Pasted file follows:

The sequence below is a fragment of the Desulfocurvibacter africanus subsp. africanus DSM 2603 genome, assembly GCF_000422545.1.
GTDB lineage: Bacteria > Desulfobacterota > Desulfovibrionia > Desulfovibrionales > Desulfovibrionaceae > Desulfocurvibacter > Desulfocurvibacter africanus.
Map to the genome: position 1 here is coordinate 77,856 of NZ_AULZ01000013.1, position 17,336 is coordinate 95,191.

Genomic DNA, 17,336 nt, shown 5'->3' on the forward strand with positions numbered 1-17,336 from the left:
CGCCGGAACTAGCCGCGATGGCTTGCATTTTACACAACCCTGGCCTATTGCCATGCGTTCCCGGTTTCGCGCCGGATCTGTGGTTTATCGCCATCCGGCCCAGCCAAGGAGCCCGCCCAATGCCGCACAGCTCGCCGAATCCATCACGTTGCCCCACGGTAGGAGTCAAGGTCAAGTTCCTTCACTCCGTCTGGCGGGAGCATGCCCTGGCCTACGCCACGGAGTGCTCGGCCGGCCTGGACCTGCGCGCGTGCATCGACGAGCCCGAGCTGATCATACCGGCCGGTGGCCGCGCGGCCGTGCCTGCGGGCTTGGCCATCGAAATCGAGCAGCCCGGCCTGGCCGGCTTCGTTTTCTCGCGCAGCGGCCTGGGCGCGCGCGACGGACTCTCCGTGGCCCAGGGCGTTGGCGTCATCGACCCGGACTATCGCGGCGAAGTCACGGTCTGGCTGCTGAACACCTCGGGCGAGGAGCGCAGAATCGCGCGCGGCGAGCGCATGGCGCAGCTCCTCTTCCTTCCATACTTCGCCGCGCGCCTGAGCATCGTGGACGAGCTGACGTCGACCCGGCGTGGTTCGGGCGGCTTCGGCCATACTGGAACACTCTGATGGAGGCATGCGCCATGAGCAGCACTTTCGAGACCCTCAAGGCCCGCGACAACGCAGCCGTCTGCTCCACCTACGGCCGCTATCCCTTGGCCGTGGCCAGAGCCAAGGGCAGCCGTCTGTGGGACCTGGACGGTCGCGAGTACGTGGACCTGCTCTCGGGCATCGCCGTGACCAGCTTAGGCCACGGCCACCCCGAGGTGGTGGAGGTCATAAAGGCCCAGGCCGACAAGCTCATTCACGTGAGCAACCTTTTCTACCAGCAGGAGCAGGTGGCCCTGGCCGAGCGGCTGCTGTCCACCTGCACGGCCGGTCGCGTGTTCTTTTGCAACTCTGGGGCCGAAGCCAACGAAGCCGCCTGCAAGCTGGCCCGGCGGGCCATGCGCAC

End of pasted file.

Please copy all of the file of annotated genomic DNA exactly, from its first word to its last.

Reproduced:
The sequence below is a fragment of the Desulfocurvibacter africanus subsp. africanus DSM 2603 genome, assembly GCF_000422545.1.
GTDB lineage: Bacteria > Desulfobacterota > Desulfovibrionia > Desulfovibrionales > Desulfovibrionaceae > Desulfocurvibacter > Desulfocurvibacter africanus.
Map to the genome: position 1 here is coordinate 77,856 of NZ_AULZ01000013.1, position 17,336 is coordinate 95,191.

Genomic DNA, 17,336 nt, shown 5'->3' on the forward strand with positions numbered 1-17,336 from the left:
CGCCGGAACTAGCCGCGATGGCTTGCATTTTACACAACCCTGGCCTATTGCCATGCGTTCCCGGTTTCGCGCCGGATCTGTGGTTTATCGCCATCCGGCCCAGCCAAGGAGCCCGCCCAATGCCGCACAGCTCGCCGAATCCATCACGTTGCCCCACGGTAGGAGTCAAGGTCAAGTTCCTTCACTCCGTCTGGCGGGAGCATGCCCTGGCCTACGCCACGGAGTGCTCGGCCGGCCTGGACCTGCGCGCGTGCATCGACGAGCCCGAGCTGATCATACCGGCCGGTGGCCGCGCGGCCGTGCCTGCGGGCTTGGCCATCGAAATCGAGCAGCCCGGCCTGGCCGGCTTCGTTTTCTCGCGCAGCGGCCTGGGCGCGCGCGACGGACTCTCCGTGGCCCAGGGCGTTGGCGTCATCGACCCGGACTATCGCGGCGAAGTCACGGTCTGGCTGCTGAACACCTCGGGCGAGGAGCGCAGAATCGCGCGCGGCGAGCGCATGGCGCAGCTCCTCTTCCTTCCATACTTCGCCGCGCGCCTGAGCATCGTGGACGAGCTGACGTCGACCCGGCGTGGTTCGGGCGGCTTCGGCCATACTGGAACACTCTGATGGAGGCATGCGCCATGAGCAGCACTTTCGAGACCCTCAAGGCCCGCGACAACGCAGCCGTCTGCTCCACCTACGGCCGCTATCCCTTGGCCGTGGCCAGAGCCAAGGGCAGCCGTCTGTGGGACCTGGACGGTCGCGAGTACGTGGACCTGCTCTCGGGCATCGCCGTGACCAGCTTAGGCCACGGCCACCCCGAGGTGGTGGAGGTCATAAAGGCCCAGGCCGACAAGCTCATTCACGTGAGCAACCTTTTCTACCAGCAGGAGCAGGTGGCCCTGGCCGAGCGGCTGCTGTCCACCTGCACGGCCGGTCGCGTGTTCTTTTGCAACTCTGGGGCCGAAGCCAACGAAGCCGCCTGCAAGCTGGCCCGGCGGGCCATGCGCAC